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5,024 Ratings

Bram Stoker's Dracula


Directed by Francis Ford Coppola
United States, 1992


A lavish, decadent adaptation of the classic horror tale by Bram Stoker stars Gary Oldman as the titular vampire, who makes his way to London to seduce the wife of a young visitor.

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Bram Stoker's Dracula Directed by Francis Ford Coppola

Awards & Festivals

Academy Awards

1993 | 3 wins including: Best Costume Design

1993 | Nominee: Best Art Direction-Set Decoration

BAFTA Awards

1994 | 4 nominations including: Best Costume Design

Chicago Film Critics Association Awards

1993 | Winner: Best Cinematography

Hugo Awards

1993 | Nominee: Best Dramatic Presentation

Critics reviews

The movie takes its cues from silent film, using double-exposures, forced perspectives, and mirrors to create its oneiric, flagrantly artificial Victorian world; Coppola insisted that all of the effects be accomplished either on-set or in-camera. (He also brought out a real hand-cranked Pathé for the scene where Dracula goes on his first walk through London.) This makes Bram Stoker’s Dracula one of the strangest-looking Hollywood films of its time, both opulent and handmade
October 10, 2014
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[It’s] a film that has dated better than any other effects-driven entertainment of 1992. It’s a genuinely unsettling movie out of time, tactile and purposefully distorted. There’s a choppiness to the film’s many wondrous images that registers to the eye beautifully, eliding completely the strange haziness and unconvincing fluidity of CGI effects, especially those of the period.
March 04, 2013
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I could be wrong, but I’ll bet academic critics will have a field day with Coppola’s swarming, overpacked horror extravaganza once they have a chance to digest it… For one thing, it’s a movie that would benefit from excerpting and repeated viewings, two classroom standbys. For another, it seizes on all sorts of ideas that were kicking around certain film departments 10 or 15 years ago, such as the notion that movies and psychoanalysis got started around the same time…
November 26, 1992
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What are people saying?

  • Duncan Gray's rating of the film Bram Stoker's Dracula

    Think of the baroque style of Apocalypse Now. The chiaroscuro. The superimpositions. The plumes of smoke. Wouldn't it be sumptuously perfect for a slient-era-style Gothic horror flick? It is, though neither the plot nor the passion is lucid (despite the voiceover's best efforts), and a British accent is beyond Keanu. But its general gist is ravishing: a modern way of balancing moral anxiety with sexual freakiness.

  • Thomas's rating of the film Bram Stoker's Dracula

    Highly stylised vivid adaptation, though perhaps at times crosses the line into overblown campness. Coppola admirably favoured more traditional techniques to achieve the supernatural special effects, rejecting CGI still in its relative infancy. This is also the film which most strongly highlights the metaphysical and virile charged sexual energy and magnetism, which is ever present in Stoker's original novel.

  • Stefan Drees's rating of the film Bram Stoker's Dracula

    Coppola's film is one of the best adaptations of Stoker's novel. It is the only one dealing with the suppressed sexuality of the book in an appropriate way by turning it into the obsessive impulses for the main characters' actions. Furthermore, he places the story in an entirely artificial setting with unnatural colors, lights, shadows, camera movements and scenarios thus giving the narration a dreamlike atmosphere.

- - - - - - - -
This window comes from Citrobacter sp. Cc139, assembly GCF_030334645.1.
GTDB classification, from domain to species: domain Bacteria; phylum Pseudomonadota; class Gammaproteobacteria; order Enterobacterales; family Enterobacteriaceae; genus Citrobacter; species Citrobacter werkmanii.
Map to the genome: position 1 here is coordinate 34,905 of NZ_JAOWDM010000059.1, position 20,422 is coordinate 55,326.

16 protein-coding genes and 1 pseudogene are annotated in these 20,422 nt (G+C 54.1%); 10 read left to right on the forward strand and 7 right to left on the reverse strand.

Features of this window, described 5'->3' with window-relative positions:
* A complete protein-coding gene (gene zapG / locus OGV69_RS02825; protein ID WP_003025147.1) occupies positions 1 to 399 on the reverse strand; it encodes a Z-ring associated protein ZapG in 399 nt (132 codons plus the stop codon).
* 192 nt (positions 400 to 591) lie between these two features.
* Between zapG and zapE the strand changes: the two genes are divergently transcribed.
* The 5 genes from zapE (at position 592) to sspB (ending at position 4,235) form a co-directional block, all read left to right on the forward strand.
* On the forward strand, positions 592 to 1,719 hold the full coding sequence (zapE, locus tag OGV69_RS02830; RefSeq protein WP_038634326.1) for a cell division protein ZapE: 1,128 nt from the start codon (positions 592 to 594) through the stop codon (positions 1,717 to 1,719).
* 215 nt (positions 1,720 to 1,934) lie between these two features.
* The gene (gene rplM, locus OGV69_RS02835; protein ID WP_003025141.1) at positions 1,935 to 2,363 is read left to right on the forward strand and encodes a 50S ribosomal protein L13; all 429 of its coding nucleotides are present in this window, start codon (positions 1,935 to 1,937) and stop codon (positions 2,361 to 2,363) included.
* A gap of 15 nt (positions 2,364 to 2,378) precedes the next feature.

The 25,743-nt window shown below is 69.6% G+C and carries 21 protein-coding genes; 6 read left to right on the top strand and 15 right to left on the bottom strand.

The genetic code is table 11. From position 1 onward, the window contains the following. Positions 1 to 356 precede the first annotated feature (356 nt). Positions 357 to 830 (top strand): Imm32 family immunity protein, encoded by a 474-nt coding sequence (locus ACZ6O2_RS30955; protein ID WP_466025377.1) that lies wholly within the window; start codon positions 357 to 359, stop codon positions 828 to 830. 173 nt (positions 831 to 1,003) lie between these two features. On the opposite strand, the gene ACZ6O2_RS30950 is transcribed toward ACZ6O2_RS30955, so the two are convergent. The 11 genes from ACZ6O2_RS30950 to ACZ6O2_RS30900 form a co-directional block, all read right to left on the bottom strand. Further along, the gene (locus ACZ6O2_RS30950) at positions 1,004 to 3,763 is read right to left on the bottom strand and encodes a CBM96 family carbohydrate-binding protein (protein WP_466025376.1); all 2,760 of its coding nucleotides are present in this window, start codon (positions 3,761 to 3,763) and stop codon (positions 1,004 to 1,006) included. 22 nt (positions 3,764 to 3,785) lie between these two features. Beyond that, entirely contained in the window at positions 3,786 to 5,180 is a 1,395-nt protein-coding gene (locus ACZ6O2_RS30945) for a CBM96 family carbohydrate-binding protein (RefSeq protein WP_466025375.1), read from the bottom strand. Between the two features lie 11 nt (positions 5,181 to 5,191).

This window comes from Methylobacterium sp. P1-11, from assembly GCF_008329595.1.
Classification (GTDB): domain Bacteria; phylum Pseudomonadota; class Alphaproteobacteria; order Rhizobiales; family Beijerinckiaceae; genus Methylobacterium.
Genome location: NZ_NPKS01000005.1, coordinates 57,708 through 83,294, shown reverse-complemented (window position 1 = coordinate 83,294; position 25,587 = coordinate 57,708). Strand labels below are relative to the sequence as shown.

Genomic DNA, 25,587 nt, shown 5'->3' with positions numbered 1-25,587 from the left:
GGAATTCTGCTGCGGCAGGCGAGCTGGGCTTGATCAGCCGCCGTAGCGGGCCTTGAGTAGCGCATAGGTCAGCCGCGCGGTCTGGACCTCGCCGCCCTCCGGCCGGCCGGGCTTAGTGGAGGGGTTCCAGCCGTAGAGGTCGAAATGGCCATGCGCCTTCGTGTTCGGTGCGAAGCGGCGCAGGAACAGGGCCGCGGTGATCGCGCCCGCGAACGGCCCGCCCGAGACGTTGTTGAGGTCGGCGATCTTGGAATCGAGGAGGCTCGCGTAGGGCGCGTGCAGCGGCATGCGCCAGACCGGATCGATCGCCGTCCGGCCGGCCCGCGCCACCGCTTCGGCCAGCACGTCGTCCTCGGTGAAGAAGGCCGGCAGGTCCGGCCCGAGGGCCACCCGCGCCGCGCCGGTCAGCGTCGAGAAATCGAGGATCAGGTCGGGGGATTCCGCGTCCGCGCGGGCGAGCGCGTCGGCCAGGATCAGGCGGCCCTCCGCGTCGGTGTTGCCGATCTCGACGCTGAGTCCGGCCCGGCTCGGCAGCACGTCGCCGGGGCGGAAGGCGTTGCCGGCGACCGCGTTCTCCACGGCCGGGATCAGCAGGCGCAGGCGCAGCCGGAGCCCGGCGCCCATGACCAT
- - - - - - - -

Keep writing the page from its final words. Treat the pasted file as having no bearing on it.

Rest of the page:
• anarresti's rating of the film Bram Stoker's Dracula

    Coppola set a standard for what vampires look like, behave, feel like. He created/reinvented an aesthetic for this undead bloodthirst romantic figure. More than 20 years later, vampires are more popular than ever. An we have a lot of diversity in vampire imagery. Twilight sure is a long way from Murnau's Nosferatu. As is the brilliant True Blood, on TV, or the recent Jarmusch incursion in vampire territory.

  • Joks's rating of the film Bram Stoker's Dracula

    One of the most eccentric 'blockbusters' ever made. Some odd casting choices, but it is hard to deny the strength of Coppola's vision. It's flawed to be sure, but there are moments of complete brilliance, and it is in these moments where we get a glimpse of the masterpiece it could have been. Definitely worth a look though

  • ig_____or's rating of the film Bram Stoker's Dracula

    Even though it has some good moments, overall everything looks a bit just "thrown in there", and at your eyes. The story feels disconnected and some of the actors - even Anthony Hopkins - seem to be acting in a rather odd manner. I don't know, visually is a good movie but it doesn't come out as credible or strong as it should have been, specially with a cast like that and directed by Coppola.

  • Risya's rating of the film Bram Stoker's Dracula

    Visually stunning with a beautiful haunting atmosphere of classic horror. Francis Ford Coppola created a true vampire realm in this movie. This will TURNED OFF many of those horror enthusiasts who expects to see a film that thrives on shock value because instead this movie delivers more values of lust and love here. My only complaint would be for it is a bit too long and that Keanu was a little bit disappointing.

  • Viktor Pedersen's rating of the film Bram Stoker's Dracula

    A love story that transcends time and space, life and death. A Gothic masterpiece. "The children of the night. What sweet music they make."

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